Wednesday, May 25, 2011

Key factors of "strength" in "post Doha" (and post WTO?) world systemics

The combination of population size & GDP (not per capita) are key factors of "strength" in "post Doha" world systemics.

What do I mean?

1) The WTO and its 180 some members have failed to reach an agreement on the "Doha Round" for almost 10 years now. While that does not mean that the existing WTO rules are not in force and that they provide for some kind of multilateral "free-ish" trade (ie with many fewer quotas & tariffs than when the GATT started post WWII), it does call into question the whole WTO/multilateral system.

2) After all, in the last few years, because of the failure of WTO to reach agreement in Cancun & Hong Kong, many bilateral and "group" (usually regional) trade agreements have sprung up as a hedging mechanism. Eg in South America, UNASUR has been gaining ground. Brazil, India & South Africa signed an agreement a few years ago. Many ASEAN members have signed an agreement with China. The TransPacific Partnership is evolving. Africa was developing its own union (although it is nor clear how events in North Africa in recent months will affect it).

3) The US and the EU have signed many on the bilateral ones (although the US had trouble signing anything trade related while the House was in Democrats' hands).

4) The G7 then G8 has now been sort of taken over by a G20.

With multilateral "globalisation" in shaky grounds, a system of sub-global entities have been evolving.

In my systemics and dynamics based POV, the following new "geography" is evolving, in terms of its major participants:

EU, USA, China, India, Brazil or UNASUR, Japan, Russia, ASEAN

Some see the BRICs (Brazil, Russia, India, China) as a group. But IMO they do maintain their own POVs.

On the other hand, countries like the UK (a member of the EU, at least for now), seems to favour a more "free agent" approach compared to the other EU members (especially with Cameron as PM).

With NAFTA not much of a success, where does that leave Canada & Mexico?
Canada is a traditional member of the G8 and now of the G20, but with some 30 milion population, where does a country like Canada fit in the new global geography?

But let's go back to my theory that a combination of population size & GDP (not per capita) are key factors of "strength" in "post Doha" world systemics and have a look at the top rankings in terms of these two parameters:

A) Population (out of 6.9 billion total)
Note: Only 11 countries have population of over 100 million

China 1.34
India 1.21
USA 0.31
Indonesia 0.24
Brazil 0.19
Pakistan 0.17
Nigeria 0.16
Bangladesh 0.15
Russia 0.14
Japan 0.13
Mexico 0.11

Note: No EU member country has population over 100 million.
3 of the 11 are in the Americas (2 of which from North America and NAFTA)
6 of the 11 are in Asia (7 if one counts Russia)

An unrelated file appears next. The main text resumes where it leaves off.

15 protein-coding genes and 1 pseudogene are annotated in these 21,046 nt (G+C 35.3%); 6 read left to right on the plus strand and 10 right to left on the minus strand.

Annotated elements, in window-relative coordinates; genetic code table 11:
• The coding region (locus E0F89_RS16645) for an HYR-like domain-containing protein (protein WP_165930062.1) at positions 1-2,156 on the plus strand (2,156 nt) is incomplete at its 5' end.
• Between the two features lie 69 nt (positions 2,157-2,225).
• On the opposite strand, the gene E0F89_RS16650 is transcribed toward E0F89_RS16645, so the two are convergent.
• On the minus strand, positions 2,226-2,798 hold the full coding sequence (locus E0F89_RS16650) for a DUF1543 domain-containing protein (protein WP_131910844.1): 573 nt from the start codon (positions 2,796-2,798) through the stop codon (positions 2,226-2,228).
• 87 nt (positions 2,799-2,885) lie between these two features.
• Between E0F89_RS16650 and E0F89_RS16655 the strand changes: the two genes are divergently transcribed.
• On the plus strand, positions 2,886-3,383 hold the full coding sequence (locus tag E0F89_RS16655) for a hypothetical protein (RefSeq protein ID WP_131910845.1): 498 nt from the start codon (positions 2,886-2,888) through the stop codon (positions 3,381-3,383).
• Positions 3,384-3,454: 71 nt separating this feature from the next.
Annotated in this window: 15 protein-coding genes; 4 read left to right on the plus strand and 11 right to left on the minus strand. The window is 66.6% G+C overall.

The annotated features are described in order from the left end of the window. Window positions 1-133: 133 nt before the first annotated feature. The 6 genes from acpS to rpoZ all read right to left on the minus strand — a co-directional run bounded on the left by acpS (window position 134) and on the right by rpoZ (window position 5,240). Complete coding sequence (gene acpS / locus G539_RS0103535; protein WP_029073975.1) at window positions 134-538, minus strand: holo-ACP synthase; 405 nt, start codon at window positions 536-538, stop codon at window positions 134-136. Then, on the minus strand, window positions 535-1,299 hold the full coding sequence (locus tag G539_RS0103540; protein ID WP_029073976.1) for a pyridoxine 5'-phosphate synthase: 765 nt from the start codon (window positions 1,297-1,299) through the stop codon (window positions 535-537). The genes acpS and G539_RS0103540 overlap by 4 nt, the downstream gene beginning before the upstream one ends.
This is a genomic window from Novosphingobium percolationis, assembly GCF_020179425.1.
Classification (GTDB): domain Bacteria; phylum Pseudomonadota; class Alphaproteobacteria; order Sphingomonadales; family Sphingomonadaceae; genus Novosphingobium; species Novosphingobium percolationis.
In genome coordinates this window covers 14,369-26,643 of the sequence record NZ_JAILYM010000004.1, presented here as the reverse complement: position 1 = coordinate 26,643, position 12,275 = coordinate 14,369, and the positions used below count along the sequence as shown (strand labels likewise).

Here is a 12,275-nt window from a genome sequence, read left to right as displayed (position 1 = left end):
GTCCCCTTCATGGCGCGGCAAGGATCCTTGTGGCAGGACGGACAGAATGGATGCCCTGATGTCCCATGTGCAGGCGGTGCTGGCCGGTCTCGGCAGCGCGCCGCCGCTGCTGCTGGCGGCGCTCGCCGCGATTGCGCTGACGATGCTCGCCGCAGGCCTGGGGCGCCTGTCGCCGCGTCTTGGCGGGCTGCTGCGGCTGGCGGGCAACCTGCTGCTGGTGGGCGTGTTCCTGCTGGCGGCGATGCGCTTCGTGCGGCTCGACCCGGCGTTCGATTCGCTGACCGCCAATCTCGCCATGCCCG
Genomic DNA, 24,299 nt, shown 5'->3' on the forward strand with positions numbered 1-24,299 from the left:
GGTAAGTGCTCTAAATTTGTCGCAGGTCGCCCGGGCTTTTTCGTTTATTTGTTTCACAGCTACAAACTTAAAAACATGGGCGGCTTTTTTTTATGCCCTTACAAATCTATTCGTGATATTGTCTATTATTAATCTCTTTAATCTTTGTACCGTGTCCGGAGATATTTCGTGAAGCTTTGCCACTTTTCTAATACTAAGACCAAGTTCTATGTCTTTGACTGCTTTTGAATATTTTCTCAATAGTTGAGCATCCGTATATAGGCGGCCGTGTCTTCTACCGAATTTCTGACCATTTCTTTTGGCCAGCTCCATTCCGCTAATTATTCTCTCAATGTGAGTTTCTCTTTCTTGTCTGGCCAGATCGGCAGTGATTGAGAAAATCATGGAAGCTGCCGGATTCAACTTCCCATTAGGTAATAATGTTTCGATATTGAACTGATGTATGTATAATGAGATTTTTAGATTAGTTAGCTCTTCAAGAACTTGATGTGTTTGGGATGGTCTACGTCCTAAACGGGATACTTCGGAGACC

1 of 11 in Africa

The EU, with 0.5 ranks 3rd, after China & India and well above the US. Even the Eurozone, at 0.33 has a larger population than the US!

B) GDP nominal (in trillion USD) 2010 estimates (Source: CIA, World Factbook)

World 62.2
1 United States 14.6
2 China 5.7
3 Japan 5.4
4 Germany 3.3
5 France 2.6
6 UK 2.3
7 Italy 2.0
8 Brazil 2.0
9 Canada 1.6
10 Russia 1.5
11 India 1.4
12 Spain 1.4
13 Australia 1.2
14 Mexico 1.0

If one does not count individual EU members (in this case the 5 richest ( and largest in population) but only the EU as a whole, then the geography becomes:
(World 62.2)

1 European Union 15.9
2 United States 14.6
3 China 5.7
4 Japan 5.4
5 Brazil 2.0
6 Canada 1.6
7 Russia 1.5
8 India 1.4
9 Australia 1.2
10 Mexico 1.0

Population and GDP are 2 key parameters but of course other parameters play a role. Eg export (trade balance or current accounts power).


1) Canada (1.6 trillion USD) has GDP power but (in spite its size in surface), its population size is a key handicap in being considered, on its own, a major participant in the post Doha geography. Mexico (1.0 trillion USD) and 0.11 billion inhabitants, is a candidate, albeit marginal, for the "premier league". It is thus ufortunate that NAFTA is not working that well and the potential for a North American Union (the equivalent of the EU for NAFTA) is bleak. But the US may soon find that its population may put it at No. 4 in the world, behind China, India and the EU and its GDP at No. 2 but it its way behind in the population parameter and that a USA+Canada+Mexico entity would have 0.45 bilion inhabitants and put its 1.3 trillion USD above the EU in GDP at No. 1.

2) In effect the EU, China, India and the US are the "big teams" in the above premier league that is based mostly on GDP and population.

3) The above analysis shows why a real European Union (ie united politically and with a real internal market) is an urgent need.

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